[Operator Instructions]. Our next question comes from the line of John Barnidge from Piper Sandler.
In your prepared remarks, you talked about new of Global Lifestyle growth. How do you think through that? It sounds like expanding business.
Yes. Certainly, a couple of thoughts. We've got great momentum with clients in Global Lifestyle around the world. If I think about our mobile business and the traction we've had over the course of the last 7 or 8 years has been pretty steady. We've got relationships with so many of the marquee brands globally, and that yields a lot of opportunity to do new things, introduce new services, innovate with new products, try to find new ways to help them drive success. So I would say we've got as much ongoing dialogue with clients today and prospects today as we've ever had, and there seems to be a constant interest in innovating and doing new things. And the fact that we've got a really wide-ranging capability set, I think, is a huge advantage for us, and we'd look to see that continue to drive growth long term.
And then my follow-up question, you talked about expense reductions across the global franchise. Is that above what was previously contemplated into the Lifestyle input cost trends drive an increase in cost reductions?
Yes. Maybe I'll start and then Richard can add on. But certainly, we've tried to be very disciplined around expense management. Our goal this year was to hold our G&A expenses relatively flat. That means we have to overcome merit increases, additional costs for health and well-being for our employees. We've got to absorb incremental growth and incremental investment and we've tried to do that with some of the expense actions that we took in the fourth quarter last year, but also a pretty intense focus on driving digital first and automation through all of our operations, whether they were call center, claims operations or even our depots. That continues to be a huge area of focus for us. And we're really pleased with the progress we've made so far.
But Richard, anything else you want to add on expenses?
Yes, I would just say and then turning to the Housing side, in particular, we've gotten some really good leverage off our expense base with some of the investments we've made in automation and digital capabilities. And you've seen in our supplement, the expense ratio go down a number of points over the last year where we're at 38.8%. Now part of that, we had that NFIP bonus that Keith mentioned. But really, the lion's share of it is the fact that we've had increases in revenues and not a proportionate increase in expenses. So that really demonstrates we are getting leverage out of the business, out of the operations and all of the work that we talked about last year that the Housing area is doing.
Our last question is coming from the line of Grace Carter from Bank of America.
I think that we had previously talked about maybe some seasonality in the Connected Living book in 3Q, just with people more likely to be out in the belt and maybe damaged devices. I was just curious if you could quantify that on a historical basis, just how we're thinking about how the loss ratio might shape up in the second half of the year?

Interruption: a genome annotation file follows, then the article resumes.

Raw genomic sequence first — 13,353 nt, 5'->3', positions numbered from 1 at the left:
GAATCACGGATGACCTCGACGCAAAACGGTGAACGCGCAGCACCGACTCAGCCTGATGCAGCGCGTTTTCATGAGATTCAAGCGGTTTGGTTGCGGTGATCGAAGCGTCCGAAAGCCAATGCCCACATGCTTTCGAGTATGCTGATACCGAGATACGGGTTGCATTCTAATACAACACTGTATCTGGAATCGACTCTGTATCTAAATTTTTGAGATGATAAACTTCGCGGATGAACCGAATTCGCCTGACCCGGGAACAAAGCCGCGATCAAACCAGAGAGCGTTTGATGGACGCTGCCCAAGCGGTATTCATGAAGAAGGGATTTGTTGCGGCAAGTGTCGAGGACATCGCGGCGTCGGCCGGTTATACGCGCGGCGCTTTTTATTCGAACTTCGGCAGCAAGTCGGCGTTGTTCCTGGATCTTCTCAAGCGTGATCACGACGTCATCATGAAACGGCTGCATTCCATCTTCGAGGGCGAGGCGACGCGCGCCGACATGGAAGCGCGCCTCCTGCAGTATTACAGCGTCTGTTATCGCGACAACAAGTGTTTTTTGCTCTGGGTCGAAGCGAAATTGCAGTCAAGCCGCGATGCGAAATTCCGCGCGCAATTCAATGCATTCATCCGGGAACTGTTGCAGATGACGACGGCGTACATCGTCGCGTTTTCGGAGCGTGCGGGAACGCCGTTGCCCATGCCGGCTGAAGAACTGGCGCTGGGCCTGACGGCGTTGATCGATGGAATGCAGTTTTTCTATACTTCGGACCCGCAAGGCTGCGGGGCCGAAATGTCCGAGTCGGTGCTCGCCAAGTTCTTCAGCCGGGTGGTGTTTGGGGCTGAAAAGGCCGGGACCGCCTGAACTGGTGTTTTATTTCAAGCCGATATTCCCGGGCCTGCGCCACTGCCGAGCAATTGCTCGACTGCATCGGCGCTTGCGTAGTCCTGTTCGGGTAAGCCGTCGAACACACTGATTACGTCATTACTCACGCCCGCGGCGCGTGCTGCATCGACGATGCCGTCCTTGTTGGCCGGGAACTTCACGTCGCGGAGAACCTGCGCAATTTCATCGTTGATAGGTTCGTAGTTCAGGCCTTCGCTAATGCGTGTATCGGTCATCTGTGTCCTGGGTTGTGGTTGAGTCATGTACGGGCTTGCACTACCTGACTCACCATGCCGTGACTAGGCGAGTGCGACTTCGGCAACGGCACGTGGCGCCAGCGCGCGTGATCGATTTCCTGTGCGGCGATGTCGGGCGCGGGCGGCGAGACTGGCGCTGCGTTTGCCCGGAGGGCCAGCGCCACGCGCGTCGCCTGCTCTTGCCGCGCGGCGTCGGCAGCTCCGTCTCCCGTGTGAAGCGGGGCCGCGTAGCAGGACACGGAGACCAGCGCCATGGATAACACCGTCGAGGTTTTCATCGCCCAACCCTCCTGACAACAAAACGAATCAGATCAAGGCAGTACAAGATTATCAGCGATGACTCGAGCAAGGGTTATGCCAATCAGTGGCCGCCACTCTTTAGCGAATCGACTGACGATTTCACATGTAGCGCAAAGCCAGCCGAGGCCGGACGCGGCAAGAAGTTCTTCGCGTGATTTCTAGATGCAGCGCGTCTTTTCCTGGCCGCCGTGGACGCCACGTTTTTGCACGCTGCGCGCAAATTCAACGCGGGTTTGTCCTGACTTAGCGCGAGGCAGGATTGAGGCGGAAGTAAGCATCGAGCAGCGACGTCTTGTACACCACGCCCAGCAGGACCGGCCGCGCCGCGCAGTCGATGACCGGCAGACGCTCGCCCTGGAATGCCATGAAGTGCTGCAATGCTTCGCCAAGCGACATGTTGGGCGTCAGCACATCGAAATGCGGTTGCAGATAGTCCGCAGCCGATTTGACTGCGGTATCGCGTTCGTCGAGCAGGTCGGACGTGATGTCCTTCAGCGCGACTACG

Yes. Maybe I'll offer a couple of thoughts and then I ask Richard to jump in. But definitely, you're correct. We do see seasonality in Q3. We also see to Richard's point earlier, lower trade-in volume in the third quarter and higher trade-in volume in the fourth quarter. So as a result, we'd expect to see an improvement in Q4 over Q3 for Connected Living. And to the extent that we've got certain mobile programs where we're on risk, obviously, we see that impact on frequency in our quarterly results in the third quarter.
Now we have moved one of our clients to a reinsurance structure, which we talked about, that noneconomic contract change. That certainly will help mitigate some of that impact. But I don't think we've sized what we would expect the delta to be. But Richard, you might want to add some commentary?
Yes. We haven't sized it, but I would say it's modest. I mean, really what we wanted to portray is really Q3 is typically a softer quarter from us -- for us, for the trade-ins and some claims increase. It's not hugely material, but it's enough for us to talk about to really say, hey, when you're looking at Q3 and Q4, if you're modeling that, Q3 is going to be softer and Q4 is usually stronger because we don't have the claims, the increase in claims that we just talked about and then trade-ins are usually higher.
And then I guess on the decrease year-over-year in Global Devices service. To what extent is that driven by the discontinuation of the in-store repair capabilities versus any other factors?
Yes. That was $400,000 on a year-over-year basis. So you could remove $400,000 from Q2 last year, and that will give you an appropriate comparison. .
All right. I think we took all of the questions. So thank you, everyone, for joining today, and we'll certainly look forward to speaking to you again in November for our third quarter earnings call. And as usual, please reach out to Suzanne and Sean, if you have any follow-up questions. And again, thanks, everybody.
Thank you. This does conclude today's teleconference. Please disconnect your lines at this time, and have a...
And Sean, if you have any follow-up questions. And again, thanks, everybody.